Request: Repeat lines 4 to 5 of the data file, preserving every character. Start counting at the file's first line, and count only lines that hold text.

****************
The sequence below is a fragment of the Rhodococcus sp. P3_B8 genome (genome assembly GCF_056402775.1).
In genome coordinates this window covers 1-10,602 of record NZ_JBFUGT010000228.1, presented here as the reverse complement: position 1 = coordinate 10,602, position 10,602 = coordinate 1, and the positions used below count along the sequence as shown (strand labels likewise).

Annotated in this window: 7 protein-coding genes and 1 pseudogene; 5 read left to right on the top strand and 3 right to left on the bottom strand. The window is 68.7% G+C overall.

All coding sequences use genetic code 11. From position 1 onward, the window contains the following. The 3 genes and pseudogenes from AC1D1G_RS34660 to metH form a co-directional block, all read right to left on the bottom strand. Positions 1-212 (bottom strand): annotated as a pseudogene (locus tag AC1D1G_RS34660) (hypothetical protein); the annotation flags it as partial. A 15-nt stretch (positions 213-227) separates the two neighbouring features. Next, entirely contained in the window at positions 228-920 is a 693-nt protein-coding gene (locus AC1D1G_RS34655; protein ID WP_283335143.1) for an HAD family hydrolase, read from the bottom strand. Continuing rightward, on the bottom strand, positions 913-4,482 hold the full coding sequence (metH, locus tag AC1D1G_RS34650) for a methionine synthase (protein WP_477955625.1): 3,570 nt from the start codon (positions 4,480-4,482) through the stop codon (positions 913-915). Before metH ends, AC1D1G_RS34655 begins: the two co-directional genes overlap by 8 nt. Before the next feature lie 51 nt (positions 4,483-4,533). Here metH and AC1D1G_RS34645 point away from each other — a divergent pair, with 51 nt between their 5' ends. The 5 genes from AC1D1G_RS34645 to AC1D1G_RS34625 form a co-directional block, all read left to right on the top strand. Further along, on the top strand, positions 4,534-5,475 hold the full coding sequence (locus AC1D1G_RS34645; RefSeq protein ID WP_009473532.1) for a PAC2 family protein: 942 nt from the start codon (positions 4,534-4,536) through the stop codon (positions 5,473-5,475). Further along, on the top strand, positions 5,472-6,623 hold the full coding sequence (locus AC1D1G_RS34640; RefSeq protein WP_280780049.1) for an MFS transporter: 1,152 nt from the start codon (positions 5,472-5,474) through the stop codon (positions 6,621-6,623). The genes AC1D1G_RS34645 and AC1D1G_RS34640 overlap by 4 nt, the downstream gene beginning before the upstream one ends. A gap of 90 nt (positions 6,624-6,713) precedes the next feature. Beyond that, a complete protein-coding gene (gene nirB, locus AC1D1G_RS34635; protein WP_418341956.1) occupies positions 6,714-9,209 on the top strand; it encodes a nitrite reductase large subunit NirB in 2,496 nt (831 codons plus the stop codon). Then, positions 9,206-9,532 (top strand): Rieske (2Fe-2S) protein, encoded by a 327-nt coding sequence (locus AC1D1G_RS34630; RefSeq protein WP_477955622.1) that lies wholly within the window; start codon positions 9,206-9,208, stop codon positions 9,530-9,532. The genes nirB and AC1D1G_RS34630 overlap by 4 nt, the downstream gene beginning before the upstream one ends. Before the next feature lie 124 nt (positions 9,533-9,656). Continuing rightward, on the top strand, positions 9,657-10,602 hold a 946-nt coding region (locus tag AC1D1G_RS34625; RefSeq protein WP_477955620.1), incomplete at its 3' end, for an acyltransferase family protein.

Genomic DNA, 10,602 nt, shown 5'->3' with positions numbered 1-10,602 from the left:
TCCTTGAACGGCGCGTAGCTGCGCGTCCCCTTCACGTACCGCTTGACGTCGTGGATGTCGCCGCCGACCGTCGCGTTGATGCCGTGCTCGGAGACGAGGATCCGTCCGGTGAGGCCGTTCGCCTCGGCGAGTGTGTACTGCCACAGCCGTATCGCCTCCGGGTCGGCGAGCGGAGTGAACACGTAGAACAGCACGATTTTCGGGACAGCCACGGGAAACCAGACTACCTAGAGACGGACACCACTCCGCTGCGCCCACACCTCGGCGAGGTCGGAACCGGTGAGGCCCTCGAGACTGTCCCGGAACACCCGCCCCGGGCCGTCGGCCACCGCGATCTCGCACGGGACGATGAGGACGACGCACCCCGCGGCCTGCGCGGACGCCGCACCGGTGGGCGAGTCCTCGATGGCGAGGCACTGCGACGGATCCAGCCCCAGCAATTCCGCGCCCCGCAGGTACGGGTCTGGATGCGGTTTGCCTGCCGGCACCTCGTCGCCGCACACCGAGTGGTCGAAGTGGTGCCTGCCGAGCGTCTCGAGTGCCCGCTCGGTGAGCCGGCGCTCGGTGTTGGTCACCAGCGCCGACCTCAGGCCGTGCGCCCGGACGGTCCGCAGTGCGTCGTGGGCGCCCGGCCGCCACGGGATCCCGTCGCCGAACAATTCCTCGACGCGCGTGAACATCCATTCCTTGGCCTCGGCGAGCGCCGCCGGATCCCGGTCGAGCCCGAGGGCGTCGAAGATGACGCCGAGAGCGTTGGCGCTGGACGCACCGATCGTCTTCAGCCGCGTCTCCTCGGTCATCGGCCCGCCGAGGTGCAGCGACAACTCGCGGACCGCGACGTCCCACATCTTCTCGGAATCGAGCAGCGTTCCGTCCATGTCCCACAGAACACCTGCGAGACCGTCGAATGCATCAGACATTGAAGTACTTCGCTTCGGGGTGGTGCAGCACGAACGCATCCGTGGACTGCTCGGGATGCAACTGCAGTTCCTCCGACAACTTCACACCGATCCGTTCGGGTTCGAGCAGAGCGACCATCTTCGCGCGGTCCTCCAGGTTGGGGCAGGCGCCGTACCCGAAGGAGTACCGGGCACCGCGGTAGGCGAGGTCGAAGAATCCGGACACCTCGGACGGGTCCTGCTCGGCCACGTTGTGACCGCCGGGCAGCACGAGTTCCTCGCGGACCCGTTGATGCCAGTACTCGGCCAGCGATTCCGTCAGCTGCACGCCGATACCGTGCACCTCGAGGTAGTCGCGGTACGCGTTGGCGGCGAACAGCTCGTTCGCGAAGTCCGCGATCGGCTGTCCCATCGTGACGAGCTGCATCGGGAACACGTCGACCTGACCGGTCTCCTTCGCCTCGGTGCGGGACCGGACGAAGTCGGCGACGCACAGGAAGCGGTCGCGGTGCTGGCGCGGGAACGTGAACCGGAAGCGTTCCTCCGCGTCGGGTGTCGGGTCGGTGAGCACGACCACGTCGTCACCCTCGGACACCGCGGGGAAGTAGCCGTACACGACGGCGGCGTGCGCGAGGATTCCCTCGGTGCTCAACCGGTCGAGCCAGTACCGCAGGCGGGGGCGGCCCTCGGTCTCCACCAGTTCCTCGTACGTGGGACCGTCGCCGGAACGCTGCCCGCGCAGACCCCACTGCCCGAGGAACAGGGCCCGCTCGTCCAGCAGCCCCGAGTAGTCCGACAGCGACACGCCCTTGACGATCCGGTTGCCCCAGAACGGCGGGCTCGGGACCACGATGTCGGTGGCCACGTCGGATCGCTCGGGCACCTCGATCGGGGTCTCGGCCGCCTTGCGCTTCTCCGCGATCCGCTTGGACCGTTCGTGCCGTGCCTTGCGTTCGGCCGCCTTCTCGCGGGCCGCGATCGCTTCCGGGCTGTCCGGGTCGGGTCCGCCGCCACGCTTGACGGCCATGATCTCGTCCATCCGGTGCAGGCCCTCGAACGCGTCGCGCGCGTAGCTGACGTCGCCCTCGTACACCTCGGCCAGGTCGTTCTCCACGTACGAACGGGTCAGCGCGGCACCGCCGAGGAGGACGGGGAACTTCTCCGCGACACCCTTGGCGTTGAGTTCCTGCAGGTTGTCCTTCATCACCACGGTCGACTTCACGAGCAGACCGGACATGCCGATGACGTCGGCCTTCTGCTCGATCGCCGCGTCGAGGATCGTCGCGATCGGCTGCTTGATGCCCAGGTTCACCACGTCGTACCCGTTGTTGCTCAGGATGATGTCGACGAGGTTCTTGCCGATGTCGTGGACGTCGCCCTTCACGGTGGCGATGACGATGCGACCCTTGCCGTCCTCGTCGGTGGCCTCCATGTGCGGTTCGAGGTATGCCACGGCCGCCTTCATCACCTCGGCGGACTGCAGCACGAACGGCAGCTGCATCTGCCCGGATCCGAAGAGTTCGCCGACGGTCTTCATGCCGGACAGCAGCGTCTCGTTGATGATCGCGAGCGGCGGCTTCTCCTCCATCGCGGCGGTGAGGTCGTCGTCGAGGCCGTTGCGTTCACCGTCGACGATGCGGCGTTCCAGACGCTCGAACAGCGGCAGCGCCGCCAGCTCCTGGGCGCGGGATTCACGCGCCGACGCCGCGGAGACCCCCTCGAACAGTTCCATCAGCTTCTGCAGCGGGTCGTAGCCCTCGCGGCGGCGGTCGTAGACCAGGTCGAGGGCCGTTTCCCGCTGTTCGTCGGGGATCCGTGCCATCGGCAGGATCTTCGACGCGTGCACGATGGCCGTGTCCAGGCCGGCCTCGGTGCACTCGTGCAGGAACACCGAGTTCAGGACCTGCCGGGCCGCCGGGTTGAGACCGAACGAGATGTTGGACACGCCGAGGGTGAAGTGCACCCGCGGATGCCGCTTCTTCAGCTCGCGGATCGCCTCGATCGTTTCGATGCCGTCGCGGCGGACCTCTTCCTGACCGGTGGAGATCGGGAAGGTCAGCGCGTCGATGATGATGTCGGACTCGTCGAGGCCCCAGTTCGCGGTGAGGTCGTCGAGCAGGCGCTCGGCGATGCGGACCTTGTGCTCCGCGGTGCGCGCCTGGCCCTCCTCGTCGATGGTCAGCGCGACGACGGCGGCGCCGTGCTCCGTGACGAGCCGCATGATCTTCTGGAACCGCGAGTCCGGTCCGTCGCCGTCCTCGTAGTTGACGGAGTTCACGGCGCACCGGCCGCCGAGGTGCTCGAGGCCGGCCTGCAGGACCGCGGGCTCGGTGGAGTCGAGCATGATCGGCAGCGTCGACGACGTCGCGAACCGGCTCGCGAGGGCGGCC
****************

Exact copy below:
All coding sequences use genetic code 11. From position 1 onward, the window contains the following. The 3 genes and pseudogenes from AC1D1G_RS34660 to metH form a co-directional block, all read right to left on the bottom strand. Positions 1-212 (bottom strand): annotated as a pseudogene (locus tag AC1D1G_RS34660) (hypothetical protein); the annotation flags it as partial. A 15-nt stretch (positions 213-227) separates the two neighbouring features. Next, entirely contained in the window at positions 228-920 is a 693-nt protein-coding gene (locus AC1D1G_RS34655; protein ID WP_283335143.1) for an HAD family hydrolase, read from the bottom strand. Continuing rightward, on the bottom strand, positions 913-4,482 hold the full coding sequence (metH, locus tag AC1D1G_RS34650) for a methionine synthase (protein WP_477955625.1): 3,570 nt from the start codon (positions 4,480-4,482) through the stop codon (positions 913-915). Before metH ends, AC1D1G_RS34655 begins: the two co-directional genes overlap by 8 nt. Before the next feature lie 51 nt (positions 4,483-4,533). Here metH and AC1D1G_RS34645 point away from each other — a divergent pair, with 51 nt between their 5' ends. The 5 genes from AC1D1G_RS34645 to AC1D1G_RS34625 form a co-directional block, all read left to right on the top strand. Further along, on the top strand, positions 4,534-5,475 hold the full coding sequence (locus AC1D1G_RS34645; RefSeq protein ID WP_009473532.1) for a PAC2 family protein: 942 nt from the start codon (positions 4,534-4,536) through the stop codon (positions 5,473-5,475). Further along, on the top strand, positions 5,472-6,623 hold the full coding sequence (locus AC1D1G_RS34640; RefSeq protein WP_280780049.1) for an MFS transporter: 1,152 nt from the start codon (positions 5,472-5,474) through the stop codon (positions 6,621-6,623). The genes AC1D1G_RS34645 and AC1D1G_RS34640 overlap by 4 nt, the downstream gene beginning before the upstream one ends. A gap of 90 nt (positions 6,624-6,713) precedes the next feature. Beyond that, a complete protein-coding gene (gene nirB, locus AC1D1G_RS34635; protein WP_418341956.1) occupies positions 6,714-9,209 on the top strand; it encodes a nitrite reductase large subunit NirB in 2,496 nt (831 codons plus the stop codon). Then, positions 9,206-9,532 (top strand): Rieske (2Fe-2S) protein, encoded by a 327-nt coding sequence (locus AC1D1G_RS34630; RefSeq protein WP_477955622.1) that lies wholly within the window; start codon positions 9,206-9,208, stop codon positions 9,530-9,532. The genes nirB and AC1D1G_RS34630 overlap by 4 nt, the downstream gene beginning before the upstream one ends. Before the next feature lie 124 nt (positions 9,533-9,656). Continuing rightward, on the top strand, positions 9,657-10,602 hold a 946-nt coding region (locus tag AC1D1G_RS34625; RefSeq protein WP_477955620.1), incomplete at its 3' end, for an acyltransferase family protein.

Genomic DNA, 10,602 nt, shown 5'->3' with positions numbered 1-10,602 from the left: